ence with God,” “Embracing Our Multigenerational Experience,” and “Living into the Future.” Together we will ask ourselves and each other, “How do we experience our faith,” “How do we share our faith,” “How are we present with all of our generations,” and “How do we care for ourselves and our community?” All Together Now will provide space to examine the unique aspects of our faith, to share our experiences with others and to connect with each other on common ground through rich ministry that will flow through all of our generations. n



much of the time we will be engaged in workshops and other programs specific to Young Friends (similar to our Young Friends weekend gatherings). Highlights include a day hike, time in the pool, and seeing the Muhlenberg College production of Jesus Christ Superstar! Young Friends will sleep in our own dormitory wing. Scholarships are available to help Young Friends defray the cost of attending sessions. Please check the Young Friends page on the PYM website for more details about the Young Friends program as we approach the date for Annual Sessions ( All of the youth programs will be led by gifted, enthusiastic adults who will follow each child’s agedefined group throughout Sessions. Volunteers are always needed to provide a fun and grounding way to connect with our young people. We will explore this year’s theme – Gathering Together Our Past, Our Presence, and Our Future - in our own programs and together with the whole community during our All Together Now gatherings. We have many great plans in the works to encourage children to share their Quaker faith, grow spiritually and have fun at the same time. Residential and program spaces at Muhlenberg College are close to each other, surrounding an open space for outdoor play. Nothing grows community like time and adventures together! For more info, contact Gracie Coscia, Children’s Sessions Coordinator at or 215-2417526; Matt Sanderson, Middle School

Friends Coordinator at or 215 241-7171; or Hannah Mayer, Young Friends Coordinator at youngfriends or 215 241-7222. n

What is Children’s Sessions to Me? Julia Carrigan Mickleton Monthly Meeting


 ello PYM! My name is Julia Carrigan. I am in 5th grade. This year I’m moving into Middle School Friends, and I have been a part of Children’s Sessions since I was 5 years old. Children’s Sessions has been a fun-filled experience, from playing tag outside the Arch Street Meeting House to the Ice Cream Social at Annual Sessions. I will miss Children’s Session’s summits, field trips, and most importantly the friendships I have made there. I am Annual Sessions 2013:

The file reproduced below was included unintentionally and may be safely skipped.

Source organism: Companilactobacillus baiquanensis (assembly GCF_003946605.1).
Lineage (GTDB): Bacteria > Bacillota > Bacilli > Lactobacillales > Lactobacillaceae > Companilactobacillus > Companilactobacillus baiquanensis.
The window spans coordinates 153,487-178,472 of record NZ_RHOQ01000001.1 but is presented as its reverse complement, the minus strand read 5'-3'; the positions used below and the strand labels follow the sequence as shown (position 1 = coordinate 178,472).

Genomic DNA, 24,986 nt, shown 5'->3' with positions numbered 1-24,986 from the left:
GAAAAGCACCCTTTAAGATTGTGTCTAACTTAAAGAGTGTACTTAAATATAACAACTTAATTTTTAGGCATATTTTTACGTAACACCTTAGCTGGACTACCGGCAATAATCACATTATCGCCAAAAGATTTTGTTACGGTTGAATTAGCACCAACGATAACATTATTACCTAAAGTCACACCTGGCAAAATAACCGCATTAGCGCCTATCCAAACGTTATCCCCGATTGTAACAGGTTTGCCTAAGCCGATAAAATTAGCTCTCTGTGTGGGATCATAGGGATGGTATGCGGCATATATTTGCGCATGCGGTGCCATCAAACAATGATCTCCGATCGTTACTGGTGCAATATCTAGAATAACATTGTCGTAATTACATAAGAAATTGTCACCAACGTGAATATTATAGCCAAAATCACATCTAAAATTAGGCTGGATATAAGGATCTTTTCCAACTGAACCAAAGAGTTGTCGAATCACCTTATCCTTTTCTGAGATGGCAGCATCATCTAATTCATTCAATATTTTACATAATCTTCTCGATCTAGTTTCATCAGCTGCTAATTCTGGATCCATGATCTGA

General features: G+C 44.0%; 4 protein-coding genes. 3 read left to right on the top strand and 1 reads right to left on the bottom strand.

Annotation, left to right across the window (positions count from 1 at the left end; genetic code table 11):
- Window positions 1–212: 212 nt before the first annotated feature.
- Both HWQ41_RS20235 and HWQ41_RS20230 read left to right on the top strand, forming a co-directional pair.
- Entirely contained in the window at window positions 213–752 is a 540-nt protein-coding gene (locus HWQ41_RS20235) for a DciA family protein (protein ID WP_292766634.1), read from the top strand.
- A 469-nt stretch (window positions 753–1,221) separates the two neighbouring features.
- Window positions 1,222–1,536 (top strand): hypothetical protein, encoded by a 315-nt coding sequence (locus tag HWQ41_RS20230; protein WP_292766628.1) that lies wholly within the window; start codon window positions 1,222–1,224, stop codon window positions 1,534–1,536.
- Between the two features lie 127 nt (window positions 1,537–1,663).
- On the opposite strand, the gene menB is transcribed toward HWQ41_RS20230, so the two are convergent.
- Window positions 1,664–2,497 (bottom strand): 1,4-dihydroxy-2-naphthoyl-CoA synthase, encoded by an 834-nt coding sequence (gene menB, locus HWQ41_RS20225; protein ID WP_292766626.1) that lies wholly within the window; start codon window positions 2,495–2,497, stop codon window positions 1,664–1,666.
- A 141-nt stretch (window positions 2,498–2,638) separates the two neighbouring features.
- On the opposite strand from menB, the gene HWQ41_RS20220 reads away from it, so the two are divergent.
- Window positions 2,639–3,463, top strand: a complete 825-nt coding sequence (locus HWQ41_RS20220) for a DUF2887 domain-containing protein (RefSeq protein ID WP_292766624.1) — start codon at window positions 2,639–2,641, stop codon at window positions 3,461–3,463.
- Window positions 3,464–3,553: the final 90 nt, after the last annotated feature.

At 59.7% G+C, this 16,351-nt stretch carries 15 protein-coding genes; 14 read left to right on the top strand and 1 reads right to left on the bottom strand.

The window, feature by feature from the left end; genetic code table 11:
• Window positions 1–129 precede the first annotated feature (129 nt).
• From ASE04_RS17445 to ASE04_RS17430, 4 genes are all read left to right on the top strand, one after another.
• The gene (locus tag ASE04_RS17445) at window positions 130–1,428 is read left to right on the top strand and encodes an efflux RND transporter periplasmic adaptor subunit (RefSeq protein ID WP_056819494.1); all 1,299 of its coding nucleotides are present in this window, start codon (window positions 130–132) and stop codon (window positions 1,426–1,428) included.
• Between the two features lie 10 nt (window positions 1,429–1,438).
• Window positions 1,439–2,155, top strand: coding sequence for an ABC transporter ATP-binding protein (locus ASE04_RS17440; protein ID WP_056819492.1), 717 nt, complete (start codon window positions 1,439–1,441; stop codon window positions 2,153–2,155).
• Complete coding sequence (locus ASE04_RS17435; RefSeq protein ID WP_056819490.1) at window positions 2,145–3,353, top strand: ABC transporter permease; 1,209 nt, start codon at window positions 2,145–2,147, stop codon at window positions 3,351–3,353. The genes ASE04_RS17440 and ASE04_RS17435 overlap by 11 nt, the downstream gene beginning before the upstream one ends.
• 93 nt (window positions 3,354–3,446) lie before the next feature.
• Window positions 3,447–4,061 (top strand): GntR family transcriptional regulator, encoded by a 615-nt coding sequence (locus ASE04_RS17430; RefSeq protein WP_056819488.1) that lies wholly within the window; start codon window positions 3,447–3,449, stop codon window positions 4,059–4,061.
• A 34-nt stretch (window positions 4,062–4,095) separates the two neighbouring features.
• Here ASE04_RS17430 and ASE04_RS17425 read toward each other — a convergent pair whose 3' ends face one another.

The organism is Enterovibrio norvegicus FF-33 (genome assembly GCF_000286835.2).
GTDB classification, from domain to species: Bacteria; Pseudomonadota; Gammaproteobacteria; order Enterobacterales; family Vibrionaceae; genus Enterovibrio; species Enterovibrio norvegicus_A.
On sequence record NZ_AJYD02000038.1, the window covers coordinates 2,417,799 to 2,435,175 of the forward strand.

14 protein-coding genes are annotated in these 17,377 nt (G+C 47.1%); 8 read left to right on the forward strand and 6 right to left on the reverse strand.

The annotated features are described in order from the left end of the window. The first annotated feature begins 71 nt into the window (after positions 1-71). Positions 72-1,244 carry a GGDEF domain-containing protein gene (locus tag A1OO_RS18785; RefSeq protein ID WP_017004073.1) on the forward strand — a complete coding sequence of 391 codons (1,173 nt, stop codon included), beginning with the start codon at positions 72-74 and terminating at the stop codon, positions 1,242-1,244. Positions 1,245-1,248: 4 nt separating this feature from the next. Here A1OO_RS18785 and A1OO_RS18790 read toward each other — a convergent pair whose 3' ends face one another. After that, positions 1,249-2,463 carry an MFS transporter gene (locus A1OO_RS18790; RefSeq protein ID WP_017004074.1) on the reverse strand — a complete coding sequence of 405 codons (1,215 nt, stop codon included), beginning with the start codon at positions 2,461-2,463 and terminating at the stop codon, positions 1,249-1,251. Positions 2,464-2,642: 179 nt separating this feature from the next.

Gathering Together Our Past, Our Presence, and Our Future July 24-28 Muhlenberg College Allentown, PA

looking forward to having just as much fun in the Middle School Friends programs! The Summit is a big meeting where all of Children’s Sessions members get together to discuss “God’s Big Idea” and what we can do to make it happen. Recently we decided that we needed to help people who did not have enough food. In 2013, Children’s sessions will once again meet to decide what God needs us to do now; maybe it will have to do with animals, maybe it will be about someplace on the other side of the world. It depends what happens in the Summit. Children’s Sessions to me is about making memories, memories of friendship, memories of laughs, memories of what it means to be Quaker. No matter who you ask, they will agree, Children’s Sessions is unquestionably fun! n

PLEASE REGISTER by June 20, 2013 at annual-sessions-2013

Contact 215/241-7238 or email 9

ANNUAL SESSIONS Wednesday, July 24 7:00


Thursday, July 25

Friday, July 26

Worship Sharing 8:30-9:15

Meeting for Worship for Business 9:30

Worship Sharing 8:30-9:15 Youth Programs 8:15-12:15

Meeting for Worship for Business 9:30

Worship Sharing 8:30-9:15 Youth Programs 8:15-12:15

Worship Sharing 8:30-9:15 Youth Programs 8:15-12:15

Meeting for Worship for Business 9:30


Lunch Recreation Conversation Tents 12:30-2:30 Registration Opens


Opening Worship 4:00-5:00p.m.


Dinner and Registration


Gathering Celebration 7:00-8:30 Opening Keynote:

Meeting for Worship for Business 4:00-5:30

Youth Programs 4:00-5:30